This file photo taken on December 10, 2019 shows the first female flogger preparing to whip a woman in public, in Banda Aceh, after she was caught in close proximity with a man who is not her husband in a hotel. Two Indonesian women have been publicly whipped nearly 100 times each for selling sex workers’ services online, an official in the country’s conservative Aceh province said Tuesday. (AFP/CHAIDEER MAHYUDDIN)

Officials were struggling to crack down on the area’s booming online sex trade, he added.

Advertisements

“This is the first (pimping) case in Langsa although we believe there are many of them out there,” Asmanuddin said.

“We just don’t have the necessary tools to monitor them online.”

Rights groups have slammed public caning as cruel, and Indonesia’s President Joko Widodo has called for it to end.

But the practice has wide support among Aceh’s mostly Muslim population.


#Newsworthy…

Advertisements

Nigerians storm Embassy in Indonesia over discrimination

Advertisements

Some Nigerians in Indonesia on Thursday attacked the Nigerian Embassy in Jakarta, Indonesia over alleged discrimination and infringement of their rights by Indonesian immigration officials.

The Minister of Foreign Affairs, Geoffrey Onyeama, confirmed the attack in a tweet on his official handle, saying there is no justification for the attack.

While lamenting the development, he said efforts are being made to identify those behind the “disgraceful” incident and punish them accordingly.

“Absolutely deplorable and disgraceful criminal behaviour by Nigerian hooligans who without justification attacked the Nigerian Embassy in Jakarta, Indonesia today,” the minister said.

Advertisements

“Every effort will be made to identify them and see they are severely punished. Totally unacceptable behaviour.”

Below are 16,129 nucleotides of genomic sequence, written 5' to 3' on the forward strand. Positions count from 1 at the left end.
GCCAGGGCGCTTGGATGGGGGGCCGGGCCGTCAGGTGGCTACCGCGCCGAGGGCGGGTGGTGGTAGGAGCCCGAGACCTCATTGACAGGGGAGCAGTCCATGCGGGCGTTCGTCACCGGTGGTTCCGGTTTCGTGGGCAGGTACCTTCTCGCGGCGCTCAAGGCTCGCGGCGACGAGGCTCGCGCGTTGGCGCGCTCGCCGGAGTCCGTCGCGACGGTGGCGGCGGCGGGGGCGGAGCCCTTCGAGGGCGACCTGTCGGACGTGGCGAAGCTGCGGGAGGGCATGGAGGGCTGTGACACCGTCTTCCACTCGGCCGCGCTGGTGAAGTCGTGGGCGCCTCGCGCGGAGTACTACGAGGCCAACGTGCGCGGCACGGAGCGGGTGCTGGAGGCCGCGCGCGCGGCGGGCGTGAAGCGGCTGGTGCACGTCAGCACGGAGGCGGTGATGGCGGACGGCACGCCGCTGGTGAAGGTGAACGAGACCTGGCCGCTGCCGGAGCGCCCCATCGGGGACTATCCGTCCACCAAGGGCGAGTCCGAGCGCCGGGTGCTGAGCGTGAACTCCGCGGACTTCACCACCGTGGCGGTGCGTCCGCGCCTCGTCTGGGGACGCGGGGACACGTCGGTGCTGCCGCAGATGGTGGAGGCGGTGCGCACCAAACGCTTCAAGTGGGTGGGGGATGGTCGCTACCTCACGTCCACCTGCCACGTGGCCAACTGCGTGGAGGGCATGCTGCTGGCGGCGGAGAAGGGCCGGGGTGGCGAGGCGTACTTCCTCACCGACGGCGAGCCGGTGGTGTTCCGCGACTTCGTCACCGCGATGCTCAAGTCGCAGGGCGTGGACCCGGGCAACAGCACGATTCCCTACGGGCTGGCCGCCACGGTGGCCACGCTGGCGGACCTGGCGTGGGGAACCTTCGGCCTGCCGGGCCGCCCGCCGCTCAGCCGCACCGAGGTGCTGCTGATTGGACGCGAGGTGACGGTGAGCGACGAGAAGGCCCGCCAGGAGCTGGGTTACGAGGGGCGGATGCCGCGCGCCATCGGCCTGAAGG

In videos trending online, some Nigerians were seen attacking the Embassy and chanting, “Nigeria is not helping us in this country. We don’t have an Embassy. We no go ‘gree.”

Some of them were seen destroying a white bus on the Embassy’s premises with others vandalising windows and doors of the building.

The protesters equally brought down the Nigerian flag and tore it to shreds.


#Newsworthy…

Advertisements

COVID-19: Mother and daughter become 1st patients in Indonesia


A 64-year-old woman and her 31-year-old daughter have become the first confirmed cases of Coronavirus in Indonesia.

According to Reuters, the two women tested positive to the deadly virus after coming in contact with an infected Japanese national.


The discovery comes after some medical experts raised concerns about a lack of vigilance and a risk of undetected cases in the South-East Asian country of more than 260 million people, while authorities have defended screening processes.

President of Indonesia, Joko Widodo, said on Monday, “After checks, they were in a sick state. This morning, I got a report that the mother and daughter tested positive for coronavirus.”

The pair are being treated at Jakarta’s Sulianti Saroso Infectious Diseases Hospital.


#Newsworthy…

COVID-19: City in Indonesia ban sale of snakes, bats.


A city in Indonesia’s North Sulawesi province known for exotic animals has stopped sales over Coronavirus (COVID-19) fears, a health official said on Friday.

Tomohon is known for its market that sells meat and live animals including rat, snake, bat and monkey for consumption.


“We have notified traders to temporarily stop the sale of bats, snakes and anything that is considered extreme,” Tomohon Health Chief Isye Liuw said.

“We are also tightening monitoring to watch for trucks carrying such animals into Tomohon. They come from other areas in Sulawesi,’’ she said.